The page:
It is such a simple deal that there is no reason it should not get done quickly. But then again, Dempster is a free agent, riding a 33 inning scoreless streak. His value is at its peak. Ten teams may be in the mix. So the entire focus of the Epstein brain trust is looking over scouting reports for 10 teams to make prospect lists? One, that should have already been done before trade discussion start, and two, the Cubs brass should already have a blueprint of positions to fill throughout the grids of their entire system roster charts and lists of who is expected to fill those slots (internally or externally).

The Cubs have said that they want to remain competitive, but all signs point to the opposite. The Cubs want to trade their valuable veterans to gain a hoard of young pitching prospects, but it seems like they can't pull the trigger as quickly as say, a Kenny Williams whose trade for Kevin Youkilis has turned out to be the deal of the decade. Maybe the pressure on Epstein is so great that he does not want to make "a mistake," but in every deal there is risk. But to minimize risk, you must have quality information. But the Cubs always speak about the "process." The process is the key to success. 

We have come to learn that when people use doublespeak to discuss the importance of "a process," in reality, they are clueless on how to apply facts and experience to a given situation to get the correct result or solve a problem. Politicians are masters of the doublespeak answer. Epstein is trying hard to put a political polish to the rotten apple that is the current state of the Cubs. But the next twelve days will really tell whether Epstein and his crew have the ability to make excellent decisions in the trade market or whether they are all talk.

July 18, 2012


If the Cubs really blow up their veteran roster at the flea market trade deadline, we hate to rain on that parade but the Midwest does need it . . . .  how does the rest of the seasonal roster fare in a talent drought?

1. DEMPSTER trade. He would most likely be replaced in the rotation by Volstad (yuck).

2. GARZA trade. He would most likely have to be replaced by a rookie pitcher coming back in the trade or by a recalled Randy Wells (ho hum).

3. BARNEY trade (to the Tigers). Barney would be replaced by Cardenas, which is a move to determine if Cardenas can be a full time player.

4. SOTO trade (unlikely). It would create a Clevenger-Castillo platoon.

5. DEJESUS trade (unlikely). He would be replaced by Sveum favorite Reed Johnson.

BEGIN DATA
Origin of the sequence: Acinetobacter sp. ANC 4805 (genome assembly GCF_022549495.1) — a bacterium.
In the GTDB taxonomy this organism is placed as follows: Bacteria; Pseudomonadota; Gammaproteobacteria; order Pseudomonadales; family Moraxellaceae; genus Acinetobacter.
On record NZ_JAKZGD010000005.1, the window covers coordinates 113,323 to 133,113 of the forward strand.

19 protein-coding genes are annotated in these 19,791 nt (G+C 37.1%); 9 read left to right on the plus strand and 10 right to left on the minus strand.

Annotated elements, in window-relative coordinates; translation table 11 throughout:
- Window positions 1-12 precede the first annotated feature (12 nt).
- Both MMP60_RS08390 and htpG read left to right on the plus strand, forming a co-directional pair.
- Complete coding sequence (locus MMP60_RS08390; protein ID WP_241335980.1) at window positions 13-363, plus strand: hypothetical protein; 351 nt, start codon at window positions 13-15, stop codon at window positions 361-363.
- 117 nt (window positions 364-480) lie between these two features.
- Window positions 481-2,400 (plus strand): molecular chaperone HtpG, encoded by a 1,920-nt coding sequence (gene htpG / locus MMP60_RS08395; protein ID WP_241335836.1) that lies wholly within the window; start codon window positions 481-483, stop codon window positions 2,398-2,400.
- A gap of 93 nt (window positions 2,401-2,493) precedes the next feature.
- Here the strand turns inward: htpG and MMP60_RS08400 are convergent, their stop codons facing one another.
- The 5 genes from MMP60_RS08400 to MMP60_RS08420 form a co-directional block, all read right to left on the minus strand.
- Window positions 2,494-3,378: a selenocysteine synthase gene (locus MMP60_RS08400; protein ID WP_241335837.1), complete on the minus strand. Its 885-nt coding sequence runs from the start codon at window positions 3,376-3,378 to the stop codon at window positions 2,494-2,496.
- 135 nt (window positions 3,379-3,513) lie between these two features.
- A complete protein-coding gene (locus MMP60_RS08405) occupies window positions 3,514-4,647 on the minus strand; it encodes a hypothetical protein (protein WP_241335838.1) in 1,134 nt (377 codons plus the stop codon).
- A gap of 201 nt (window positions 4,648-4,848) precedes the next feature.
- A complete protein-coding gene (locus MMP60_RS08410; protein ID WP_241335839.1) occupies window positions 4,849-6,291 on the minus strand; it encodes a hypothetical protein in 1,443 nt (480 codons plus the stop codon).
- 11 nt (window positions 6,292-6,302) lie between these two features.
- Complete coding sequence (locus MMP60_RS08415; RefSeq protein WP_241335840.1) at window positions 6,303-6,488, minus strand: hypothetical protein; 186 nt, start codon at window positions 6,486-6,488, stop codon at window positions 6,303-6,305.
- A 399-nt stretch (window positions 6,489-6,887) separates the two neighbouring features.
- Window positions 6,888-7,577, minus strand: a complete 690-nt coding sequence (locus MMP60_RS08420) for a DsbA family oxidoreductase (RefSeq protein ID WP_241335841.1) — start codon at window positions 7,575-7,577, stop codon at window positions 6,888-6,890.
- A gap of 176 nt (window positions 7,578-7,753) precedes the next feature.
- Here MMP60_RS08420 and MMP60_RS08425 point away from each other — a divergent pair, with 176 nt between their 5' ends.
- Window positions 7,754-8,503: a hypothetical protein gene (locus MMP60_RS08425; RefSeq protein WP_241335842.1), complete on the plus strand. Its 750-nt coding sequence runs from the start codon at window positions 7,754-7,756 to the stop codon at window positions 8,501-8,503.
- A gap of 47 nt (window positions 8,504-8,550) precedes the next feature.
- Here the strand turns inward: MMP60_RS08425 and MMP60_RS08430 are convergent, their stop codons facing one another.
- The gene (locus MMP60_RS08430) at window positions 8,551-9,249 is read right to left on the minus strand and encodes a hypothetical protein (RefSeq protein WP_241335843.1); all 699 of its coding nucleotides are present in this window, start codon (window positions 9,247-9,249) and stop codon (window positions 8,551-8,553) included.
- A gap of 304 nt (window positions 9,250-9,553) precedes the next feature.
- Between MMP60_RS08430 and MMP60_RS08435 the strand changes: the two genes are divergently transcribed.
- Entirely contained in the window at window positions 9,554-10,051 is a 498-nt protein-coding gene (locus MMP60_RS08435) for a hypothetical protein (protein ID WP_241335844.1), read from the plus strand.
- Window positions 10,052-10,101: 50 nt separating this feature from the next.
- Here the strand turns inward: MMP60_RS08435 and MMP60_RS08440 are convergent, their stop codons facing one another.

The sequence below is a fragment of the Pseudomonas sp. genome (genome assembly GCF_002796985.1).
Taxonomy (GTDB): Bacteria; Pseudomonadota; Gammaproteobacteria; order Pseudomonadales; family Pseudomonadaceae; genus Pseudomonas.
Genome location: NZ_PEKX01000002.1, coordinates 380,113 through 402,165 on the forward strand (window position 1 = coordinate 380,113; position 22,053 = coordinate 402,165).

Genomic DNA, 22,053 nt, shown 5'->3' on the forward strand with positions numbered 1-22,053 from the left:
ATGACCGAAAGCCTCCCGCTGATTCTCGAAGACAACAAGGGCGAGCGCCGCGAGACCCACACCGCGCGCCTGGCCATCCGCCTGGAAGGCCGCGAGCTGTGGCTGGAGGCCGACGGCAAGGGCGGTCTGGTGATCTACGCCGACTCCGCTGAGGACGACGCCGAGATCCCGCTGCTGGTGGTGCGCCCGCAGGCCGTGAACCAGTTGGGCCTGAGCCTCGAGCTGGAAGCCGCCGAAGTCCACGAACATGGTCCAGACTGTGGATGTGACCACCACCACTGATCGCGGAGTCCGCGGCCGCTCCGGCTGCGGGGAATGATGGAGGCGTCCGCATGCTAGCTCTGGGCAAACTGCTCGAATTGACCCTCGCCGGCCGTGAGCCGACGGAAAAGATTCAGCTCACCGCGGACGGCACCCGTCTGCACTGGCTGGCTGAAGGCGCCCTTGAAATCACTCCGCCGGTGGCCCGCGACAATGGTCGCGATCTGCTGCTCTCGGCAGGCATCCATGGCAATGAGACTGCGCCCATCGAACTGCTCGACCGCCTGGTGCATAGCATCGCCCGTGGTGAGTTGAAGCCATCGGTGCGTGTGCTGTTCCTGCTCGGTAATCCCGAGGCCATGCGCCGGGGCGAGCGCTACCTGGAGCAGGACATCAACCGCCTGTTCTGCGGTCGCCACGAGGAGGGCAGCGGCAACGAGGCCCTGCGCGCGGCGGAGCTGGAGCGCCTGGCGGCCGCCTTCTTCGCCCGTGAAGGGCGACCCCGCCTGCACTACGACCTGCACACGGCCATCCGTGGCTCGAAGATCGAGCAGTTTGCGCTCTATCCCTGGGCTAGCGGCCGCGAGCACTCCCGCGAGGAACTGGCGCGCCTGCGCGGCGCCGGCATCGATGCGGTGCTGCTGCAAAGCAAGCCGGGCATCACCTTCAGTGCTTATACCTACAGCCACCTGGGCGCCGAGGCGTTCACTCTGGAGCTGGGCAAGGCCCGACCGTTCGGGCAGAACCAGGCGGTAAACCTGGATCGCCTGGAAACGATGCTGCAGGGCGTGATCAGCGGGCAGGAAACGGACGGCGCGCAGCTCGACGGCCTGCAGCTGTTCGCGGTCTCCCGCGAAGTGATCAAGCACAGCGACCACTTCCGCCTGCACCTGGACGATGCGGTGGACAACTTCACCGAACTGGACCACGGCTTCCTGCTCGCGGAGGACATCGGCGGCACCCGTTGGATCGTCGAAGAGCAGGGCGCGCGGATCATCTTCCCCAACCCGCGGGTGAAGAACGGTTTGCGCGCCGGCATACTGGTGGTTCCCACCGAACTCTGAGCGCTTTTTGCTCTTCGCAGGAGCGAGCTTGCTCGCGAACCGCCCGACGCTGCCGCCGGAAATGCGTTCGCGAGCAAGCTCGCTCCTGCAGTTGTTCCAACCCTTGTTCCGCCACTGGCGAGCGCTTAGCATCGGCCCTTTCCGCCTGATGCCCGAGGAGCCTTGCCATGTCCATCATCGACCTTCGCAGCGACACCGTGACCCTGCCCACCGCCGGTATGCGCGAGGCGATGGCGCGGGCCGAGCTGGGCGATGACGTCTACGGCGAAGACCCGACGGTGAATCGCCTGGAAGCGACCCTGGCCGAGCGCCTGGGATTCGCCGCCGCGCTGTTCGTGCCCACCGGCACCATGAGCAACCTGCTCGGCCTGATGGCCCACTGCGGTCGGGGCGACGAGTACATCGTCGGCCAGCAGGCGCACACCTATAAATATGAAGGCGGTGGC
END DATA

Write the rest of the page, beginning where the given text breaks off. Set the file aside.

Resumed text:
6. REED JOHNSON trade (possible to a contender trying to upgrade bench). He would be replaced by Campana, in another move to determine if he can be a full time player until Brett Jackson gets his artificially imposed 500 AAA at-bats for a call-up.

7. SORIANO trade (impossible). Soriano will remain the Cubs LF for the duration of his contract, until he is replaced in the future by Almora or Soler.

8. LaHAIR trade (no interest). Unless LaHair is tossed into a trade to get better prospects, he will remain the old rookie for the remainder of the season. If he is traded, most likely replaced by Sappelt in a minor league call up or by Baker.

9. MARMOL trade (highly unlikely). If he is gone, then Russell would be leading a closer-by-committee situation with Camp and Corpas.

10. CASTRO trade (super unlikely). Castro has been named a foundational piece along with Rizzo as part of the Cubs long term plans. He may only be replaced at short when Baez is ready in a couple of years.


Maybe this is the plug that has kept the trading season from taking off full tilt.

MLBTR and MLB.com report that the league is going to conduct its new Competitive Balance Lottery today. Under the new CBA, in theory, small-market and low-revenue teams will have the chance to win extra selections in next year’s amateur draft. The ten smallest-market teams and ten lowest-revenue teams will have the chance to win extra selections in 2013.

How these extra draft picks are determined is confusing. Some small-market teams are low-revenue teams, but there are a few small market teams with high payrolls. Reports state that there are 13 clubs involved in the first-round lottery: the Diamondbacks, Orioles, Indians, Royals, Athletics, Pirates, Padres, Rays, Reds, Rockies, Marlins, Brewers and Cardinals. 

How the Cardinals need "competitive" help is somewhat baffling; and the Pirates are in first place in the NL Central. And the Tigers are a deep pocket team on par with the Yankees, Angels and Red Sox in payroll flexibility.

The first six selections will be made between the first and second rounds of next year’s draft. A second group of six picks will be available to the teams from the first group that didn’t get an early pick, plus the Tigers. 

The second group of selections will be made after the second round of the draft. 

But here is the key element of this new system: MLB teams can trade the draft picks they obtain in the Competitive Balance Lottery. The picks, which can only be traded once, cannot be sold or traded during the offseason. In theory, the draft picks could be involved in some of this summer’s deadline deals. 

So, a team not a party to the Lottery draft wants to get extra draft picks (i.e. the Cubs management would LOVE to add more draft picks as part of their rebuilding process), that means the big market and large revenue teams will pay and trade to get one or more of these high value draft slots.

July 16, 2012


Poor Dale Sveum. He was put in a position at the beginning of the season to babysit a bad team through the start of a long, tenuous rebuilding process. He was given below average talent and dead money contract veterans and quickly the team sank to the bottom of the standings. No pressure from new Cub management, because even really bad losing gives them a number one or two draft pick next year.

But now, the Cubs have won 12 of their last 16 games. Ryan Dempster, the trade gem of trade bait for the last three weeks, has a 33 IP scoreless streak. His trade value is at an all time high. It was speculated that he won't last the week in a Cub uniform. He just needs to agree to be traded to a team who may given him an extension, like the Dodgers.